Saturday, September 26, 2015

Valve Fundamentales

valve is a device that regulates, directs or controls the flow of a fluid (gases, liquids, fluidized solids, or slurries) by opening, closing, or partially obstructing various passageways.

They perform any of the following functions.

  •  Starting and stopping or isolating fluid flow. In an open valve, fluid flows in a direction from higher pressure to lower pressure. 
  • Controlling or varying (throttling) the amount of fluid flow by change of direction or restriction. 
  • Checking the flow or controlling the direction of fluid flow and preventing backflow.
  • Regulating downstream system or process pressure.
  • Relieving component or piping system of a certain pressure.

The word is derived from the Latin valva, the moving part of a door, in turn from volvere, to turn, roll.

Valves may be operated manually, either by a handle, lever, pedal or wheel. Valves may also be automatic, driven by changes in pressure, temperature, or flow. These changes may act upon a diaphragm or a piston which in turn activates the valve, examples of this type of valve found commonly are safety valves fitted to hot water systems or boilers.

Valves are quite diverse and may be classified into a number of basic types. 

Classification based on Valve Types :

Isolation Valves or Block Valves
  • Gate Valves
  • Ball Valves
  • Butterfly Valves
  • Plug Valves

Non Returning Valves
  • Check Valves

Controlling or Regulating / Throttling Valves
  • Globe Valves
  • Diaphragm Valves
  • Pinch Valves
  • Needle Valves

Pressure and Safety Relieve Valves
  • Pressure Reducing Valves
  • Control Valves

Classification based on how they are actuated :
  • Hydraulic
  • Pneumatic
  • Manual
  • Solenoid Valve
  • Motor

Classification based on Valve Operating Positions :
  • Two Port Valves
  • Three Port Valves
  • Four Port Valves

Classification based on Mechanical Motions :
  • Linear Motion Valves
The valves in which closure member moves in a straight line to allow, stop or throttle the flow.
  • Rotary Motion Valves
The valves in which the closure member moves along angular or circular path.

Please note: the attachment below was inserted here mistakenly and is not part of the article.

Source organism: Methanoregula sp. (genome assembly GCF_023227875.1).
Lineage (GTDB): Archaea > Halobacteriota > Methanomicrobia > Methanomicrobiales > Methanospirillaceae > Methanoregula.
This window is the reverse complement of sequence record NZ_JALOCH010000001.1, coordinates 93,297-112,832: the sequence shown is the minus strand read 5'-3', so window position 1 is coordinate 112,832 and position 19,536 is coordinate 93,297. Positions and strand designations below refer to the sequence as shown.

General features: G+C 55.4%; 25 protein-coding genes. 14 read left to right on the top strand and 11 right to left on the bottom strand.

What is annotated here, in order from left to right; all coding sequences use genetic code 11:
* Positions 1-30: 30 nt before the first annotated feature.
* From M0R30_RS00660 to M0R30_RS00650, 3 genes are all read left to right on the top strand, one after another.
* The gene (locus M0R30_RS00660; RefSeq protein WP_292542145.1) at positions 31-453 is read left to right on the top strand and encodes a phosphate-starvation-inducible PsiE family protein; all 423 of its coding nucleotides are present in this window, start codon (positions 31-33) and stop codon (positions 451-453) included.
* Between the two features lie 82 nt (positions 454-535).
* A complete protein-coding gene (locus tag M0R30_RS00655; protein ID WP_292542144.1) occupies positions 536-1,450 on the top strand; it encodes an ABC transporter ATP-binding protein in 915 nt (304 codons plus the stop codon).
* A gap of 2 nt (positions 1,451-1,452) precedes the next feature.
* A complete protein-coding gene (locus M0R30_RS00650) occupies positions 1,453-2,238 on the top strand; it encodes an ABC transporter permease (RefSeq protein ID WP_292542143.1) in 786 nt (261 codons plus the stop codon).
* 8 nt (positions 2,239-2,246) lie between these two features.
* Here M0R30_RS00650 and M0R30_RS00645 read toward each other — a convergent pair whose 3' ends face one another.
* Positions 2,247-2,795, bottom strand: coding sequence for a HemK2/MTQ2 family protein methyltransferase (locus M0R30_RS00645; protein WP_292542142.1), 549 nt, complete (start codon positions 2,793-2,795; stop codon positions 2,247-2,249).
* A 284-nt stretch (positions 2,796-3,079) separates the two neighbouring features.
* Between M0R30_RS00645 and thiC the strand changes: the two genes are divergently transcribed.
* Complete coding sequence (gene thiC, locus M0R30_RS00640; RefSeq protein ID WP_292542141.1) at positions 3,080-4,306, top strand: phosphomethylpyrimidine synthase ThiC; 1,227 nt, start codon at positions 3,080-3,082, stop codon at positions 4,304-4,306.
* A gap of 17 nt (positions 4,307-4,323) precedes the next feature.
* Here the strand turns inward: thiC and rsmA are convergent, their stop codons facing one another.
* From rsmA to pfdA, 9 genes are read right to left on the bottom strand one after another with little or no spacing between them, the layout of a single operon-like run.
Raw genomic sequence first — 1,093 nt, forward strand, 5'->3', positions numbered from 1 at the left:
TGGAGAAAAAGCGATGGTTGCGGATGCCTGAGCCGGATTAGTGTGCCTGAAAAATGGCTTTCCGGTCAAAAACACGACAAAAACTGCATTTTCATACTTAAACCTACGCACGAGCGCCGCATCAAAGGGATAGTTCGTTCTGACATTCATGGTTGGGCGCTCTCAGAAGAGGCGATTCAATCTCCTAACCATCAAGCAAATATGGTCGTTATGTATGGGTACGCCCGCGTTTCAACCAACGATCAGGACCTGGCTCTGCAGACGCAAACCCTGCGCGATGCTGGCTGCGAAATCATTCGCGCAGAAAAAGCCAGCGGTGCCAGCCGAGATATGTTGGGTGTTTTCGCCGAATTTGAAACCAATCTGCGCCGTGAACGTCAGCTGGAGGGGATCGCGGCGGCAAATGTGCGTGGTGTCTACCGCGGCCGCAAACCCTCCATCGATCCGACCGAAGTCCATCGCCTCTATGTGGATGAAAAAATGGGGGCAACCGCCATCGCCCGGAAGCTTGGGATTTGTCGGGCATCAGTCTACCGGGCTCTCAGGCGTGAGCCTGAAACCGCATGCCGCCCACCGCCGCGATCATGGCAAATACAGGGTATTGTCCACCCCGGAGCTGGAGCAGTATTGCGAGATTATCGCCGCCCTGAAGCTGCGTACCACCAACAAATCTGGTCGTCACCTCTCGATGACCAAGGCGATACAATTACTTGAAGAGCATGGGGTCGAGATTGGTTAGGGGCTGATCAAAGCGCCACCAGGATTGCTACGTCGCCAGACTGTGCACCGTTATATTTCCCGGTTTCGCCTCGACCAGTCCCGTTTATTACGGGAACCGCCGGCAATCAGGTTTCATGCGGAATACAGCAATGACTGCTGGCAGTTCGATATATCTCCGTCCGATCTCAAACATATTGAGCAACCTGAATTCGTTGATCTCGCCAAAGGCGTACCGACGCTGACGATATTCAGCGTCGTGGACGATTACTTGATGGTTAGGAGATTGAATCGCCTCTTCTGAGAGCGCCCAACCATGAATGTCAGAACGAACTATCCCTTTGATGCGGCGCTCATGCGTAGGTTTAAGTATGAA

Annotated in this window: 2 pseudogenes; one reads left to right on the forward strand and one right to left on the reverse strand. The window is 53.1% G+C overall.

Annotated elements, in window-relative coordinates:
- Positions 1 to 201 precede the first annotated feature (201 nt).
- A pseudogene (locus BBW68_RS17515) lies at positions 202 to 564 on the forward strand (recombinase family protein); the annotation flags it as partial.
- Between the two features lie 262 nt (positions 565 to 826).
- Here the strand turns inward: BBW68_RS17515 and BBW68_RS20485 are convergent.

• Quarter Turn Valves
Some Rotary Motion Valves requires approximately a Quarter Turn, 0 to 90 Degree, motion of the stem to go fully open from a fully closed position or vice versa.   

Valve Types
Linear Motion
Rotary Motion
Quarter Turn
Swing Check
Pressure Relief

Regardless of type, all valves have the following basic parts: the body, bonnet, trim (internal elements), actuator, and packing.

Valve Components

Valve Body

The valve body sometimes called the shell, is the primary boundary of a pressure valve.
It serves as the main element of a valve assembly because it is the framework that holds all the parts together. 
The body, the first pressure boundary of a valve, resists fluid pressure loads from connecting piping. It receives inlet and outlet piping through threaded, bolted and welded joints.

Valve Bonnet

The cover or opening in the valve body is the bonnet, and it is the second most important part boundary of a pressure valve.
Bonnet acts as a cover of the valve body, is cast of forged of the same material as of the body. It is commonly connected to body by a threaded, bolted or welded joint.
During the manufacturing of the valve, the internal components, such as stem, disc etc. are put into the body and then bonnet is attached to hold all the parts together inside.

Valve Trim

Valve Trim is the collective name for the replaceable parts, in a valve. A typical trim design includes a disk/wedge, seat, stem and sleeves needed to guide the stem.
A valve's performance is determined by the disc and seat interface and the relation of the disc position to the seat.
Because of the trim, basic motions of the flow control are possible.

Valve Disc

The disc is the part which allows, throttles, or stops flow depending on its position. In case of a Plug or a Ball Valve, the disc is called a plug or a ball.
The disc is the third most important primary pressure boundary.
With the valve closed, full system pressure is applied across the disc, and for this reason the disc is pressure related component.
Discs are usually forged, and in some designs, hard surfaced to provide good wear properties. Most valves are named by the design of their discs.

Valve Seat

The seat or seal rings provide the seating surface for the disc. A valve may have one or more seats.
In the case of a Globe or a Swing Check valve, there is usually one seat, which forms a seal with the disc to stop the flow.
In case of Gate valve there are two seats, one on the upstream side and the other on the downstream side. The Valve disc has two seating surfaces, that come in contact with the valve seats to form a seal for stopping the flow.

Valve Stem

The valve stem provides the necessary movement to the disc, plug or the ball for opening or closing the valve, and is responsible for proper positioning of the disc. It is connected to the valve hand wheel, actuator, or the lever at one end and at the other end to the valve disc.